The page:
What began as just a glimmer of hope at the beginning of this year has now become one of the best news from the medical world in a long, long time. A Mississippi baby girl, born with the HIV virus, is the first case reported where the doctors have evidence that they put HIV into remission, hopefully for good.
News surfaced for the first time in March this year about a little girl born with HIV because of the infection that passed from mom to fetus in the womb. When doctors detected her infection, they tried to do something different in her case. Instead of giving a low dose of medication that is usually given to children infected with the virus, they gave her a higher dosage which was a combination of three drugs. When the baby girl was tested again her virus level was marked as “undetectable”.
Dr. Hannah Gay at University of Mississippi Center saw the little girl until she reached 15 months old. Then she disappeared off the doctors’ radar. Gay said that the mother had brought the little girl back to the hospital briefly at 18 months, but then she disappeared again. Again, the baby returned, this time at 2 ½. It total, she missed at least eight months worth of standard antiretroviral therapy (ART) treatment. What was surprising though was that even after missing the treatment for these months, the girl, now a toddler, showed no signs of AIDS or HIV infection.
However, some doctors were still skeptical about this unusual case. They believed the baby might not have really been infected in the first place when she was in her mother’s womb. But a new report published online Wednesday by the New England Journal of Medicine, makes clear that the girl, now 3, was infected in the womb.
The doctors who were behind the treatment of the child are still careful and not calling this a cure, because it is a first case in the history of this illness and they are not sure how much time is needed before and HIV infection may be said to have been completely cured. To date AIDS has been regarded as a permanent condition.
“We want to be very cautious here. We’re calling it remission because we’d like to observe the child for a longer time and be absolutely sure there’s no rebound,” said Dr. Katherine Luzuriaga, a University of Massachusetts AIDS expert involved in the baby’s care.
The government’s top AIDS scientist, Dr. Anthony Fauci, director of the National Institute of Allergy and Infectious Diseases, agreed.
“At minimum, the baby is in a clear remission. It is possible that the baby has actually been cured. We don’t have a definition for cure as we do for certain cancers, where after five years or so you can be relatively certain the person is not going to go and relapse,” he said.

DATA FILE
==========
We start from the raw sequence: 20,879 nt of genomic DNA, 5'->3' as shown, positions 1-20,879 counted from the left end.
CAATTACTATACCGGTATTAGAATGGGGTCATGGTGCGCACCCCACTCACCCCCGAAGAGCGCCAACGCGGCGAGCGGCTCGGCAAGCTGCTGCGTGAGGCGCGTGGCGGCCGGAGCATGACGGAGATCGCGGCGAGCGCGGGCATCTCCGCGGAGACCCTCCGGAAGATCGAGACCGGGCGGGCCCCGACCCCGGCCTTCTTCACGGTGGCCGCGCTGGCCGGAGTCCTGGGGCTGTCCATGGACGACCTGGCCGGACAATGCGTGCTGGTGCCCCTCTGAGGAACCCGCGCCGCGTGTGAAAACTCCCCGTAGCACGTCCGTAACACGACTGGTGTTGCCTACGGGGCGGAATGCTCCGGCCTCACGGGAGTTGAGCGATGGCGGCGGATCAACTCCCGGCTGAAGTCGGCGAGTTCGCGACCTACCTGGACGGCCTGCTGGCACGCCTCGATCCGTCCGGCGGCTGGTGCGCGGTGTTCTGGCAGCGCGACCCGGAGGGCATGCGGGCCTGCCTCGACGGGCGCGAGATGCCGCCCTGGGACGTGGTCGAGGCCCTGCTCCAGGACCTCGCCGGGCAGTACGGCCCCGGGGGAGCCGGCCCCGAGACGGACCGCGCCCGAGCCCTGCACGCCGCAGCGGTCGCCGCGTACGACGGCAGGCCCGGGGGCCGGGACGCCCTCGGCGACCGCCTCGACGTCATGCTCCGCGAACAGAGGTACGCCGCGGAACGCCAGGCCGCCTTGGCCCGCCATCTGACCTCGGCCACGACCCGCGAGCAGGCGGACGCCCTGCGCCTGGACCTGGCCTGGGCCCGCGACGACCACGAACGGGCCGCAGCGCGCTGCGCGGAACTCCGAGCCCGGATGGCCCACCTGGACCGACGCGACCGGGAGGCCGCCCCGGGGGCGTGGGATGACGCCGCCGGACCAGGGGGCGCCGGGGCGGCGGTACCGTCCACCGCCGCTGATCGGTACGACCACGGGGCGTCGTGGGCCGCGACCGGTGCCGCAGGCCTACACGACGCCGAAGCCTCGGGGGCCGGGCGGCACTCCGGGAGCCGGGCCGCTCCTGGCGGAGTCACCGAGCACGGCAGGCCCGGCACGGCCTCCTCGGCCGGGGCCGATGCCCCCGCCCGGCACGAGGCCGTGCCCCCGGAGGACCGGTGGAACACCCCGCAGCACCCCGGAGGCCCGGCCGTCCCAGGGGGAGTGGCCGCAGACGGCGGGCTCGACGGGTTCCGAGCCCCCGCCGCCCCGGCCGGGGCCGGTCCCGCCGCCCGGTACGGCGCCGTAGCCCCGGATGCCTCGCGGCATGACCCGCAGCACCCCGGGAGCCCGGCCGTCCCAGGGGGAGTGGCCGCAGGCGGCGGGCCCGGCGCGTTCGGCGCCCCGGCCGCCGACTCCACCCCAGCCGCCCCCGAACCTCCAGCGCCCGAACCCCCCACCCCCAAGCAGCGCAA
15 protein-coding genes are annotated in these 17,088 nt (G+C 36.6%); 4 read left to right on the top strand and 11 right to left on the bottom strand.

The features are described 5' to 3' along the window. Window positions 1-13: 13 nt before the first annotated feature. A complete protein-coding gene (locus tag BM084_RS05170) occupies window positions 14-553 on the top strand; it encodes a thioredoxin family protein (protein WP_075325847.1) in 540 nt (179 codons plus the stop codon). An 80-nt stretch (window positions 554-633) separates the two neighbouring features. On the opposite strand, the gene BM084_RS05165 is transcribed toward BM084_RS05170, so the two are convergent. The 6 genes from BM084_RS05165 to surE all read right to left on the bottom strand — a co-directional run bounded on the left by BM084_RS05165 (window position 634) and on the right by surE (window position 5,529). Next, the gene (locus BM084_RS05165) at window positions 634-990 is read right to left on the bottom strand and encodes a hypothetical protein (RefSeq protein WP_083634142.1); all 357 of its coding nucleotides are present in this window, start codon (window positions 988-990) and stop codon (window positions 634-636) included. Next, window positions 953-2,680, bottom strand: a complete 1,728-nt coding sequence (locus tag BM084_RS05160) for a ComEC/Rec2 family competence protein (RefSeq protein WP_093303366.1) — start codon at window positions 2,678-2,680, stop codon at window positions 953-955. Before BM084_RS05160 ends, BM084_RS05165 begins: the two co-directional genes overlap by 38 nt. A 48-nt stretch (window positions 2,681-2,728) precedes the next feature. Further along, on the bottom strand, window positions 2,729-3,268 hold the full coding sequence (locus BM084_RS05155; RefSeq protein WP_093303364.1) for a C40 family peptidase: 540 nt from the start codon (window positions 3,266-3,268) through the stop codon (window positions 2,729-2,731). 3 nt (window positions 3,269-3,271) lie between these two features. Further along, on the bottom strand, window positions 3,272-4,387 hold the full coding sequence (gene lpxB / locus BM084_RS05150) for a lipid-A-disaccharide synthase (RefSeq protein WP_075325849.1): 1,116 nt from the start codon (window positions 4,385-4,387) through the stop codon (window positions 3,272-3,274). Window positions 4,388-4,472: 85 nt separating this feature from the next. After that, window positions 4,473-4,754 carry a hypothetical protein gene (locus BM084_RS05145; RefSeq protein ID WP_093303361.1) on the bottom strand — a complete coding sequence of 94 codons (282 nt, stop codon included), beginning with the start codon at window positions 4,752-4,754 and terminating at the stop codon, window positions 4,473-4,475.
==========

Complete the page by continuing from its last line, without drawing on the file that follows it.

Dr. Fauci’s institute performed sophisticated tests on the child to confirm she was not infected.
A government sponsored research is to begin in January to see if her case can be replicated. Doctors plan to give AIDS medication for 2 years and see signs of remission before suspending treatment.
Most HIV-infected moms in the U.S. get AIDS medicines during pregnancy which reduces the chances of their babies getting infected by the virus. But because this Mississipi mom did not receive any prenatal care for the infection, the baby girl was found to be infected. Her treatment was started almost immediately, though after she was 18 months old, doctors lost contact with her.
At present only one other person is thought to have been cured of HIV infection a San Francisco man who had a bone marrow transplant in 2007 from a donor with natural resistance to HIV, and showed no sign of infection five years later.
Dr. Deborah Persaud of the Johns Hopkins Children’s Center, who helped investigate the case said, in the Mississippi baby, “there’s no immune mechanism we can identify that would keep the virus in check” like that bone marrow donor.
Dr. Peter Havens, pediatric HIV chief at Children’s Hospital of Wisconsin and a government adviser on HIV treatment guidelines however is still cautious. He believes the child may have had a genetic trait that helped her manage the virus.
“I’m just not convinced that her dramatic response would be replicable in a large population,” he said. It’s too soon to recommend treating other high-risk babies so aggressively without more study, he said.
Dr. Luzuriaga says the Mississippi case “did open people’s eyes further” about a possible cure.
“We might be able to intervene early and spare children a lifetime of therapy. That is the potential impact of this case.”
Many hope her words are absolutely true.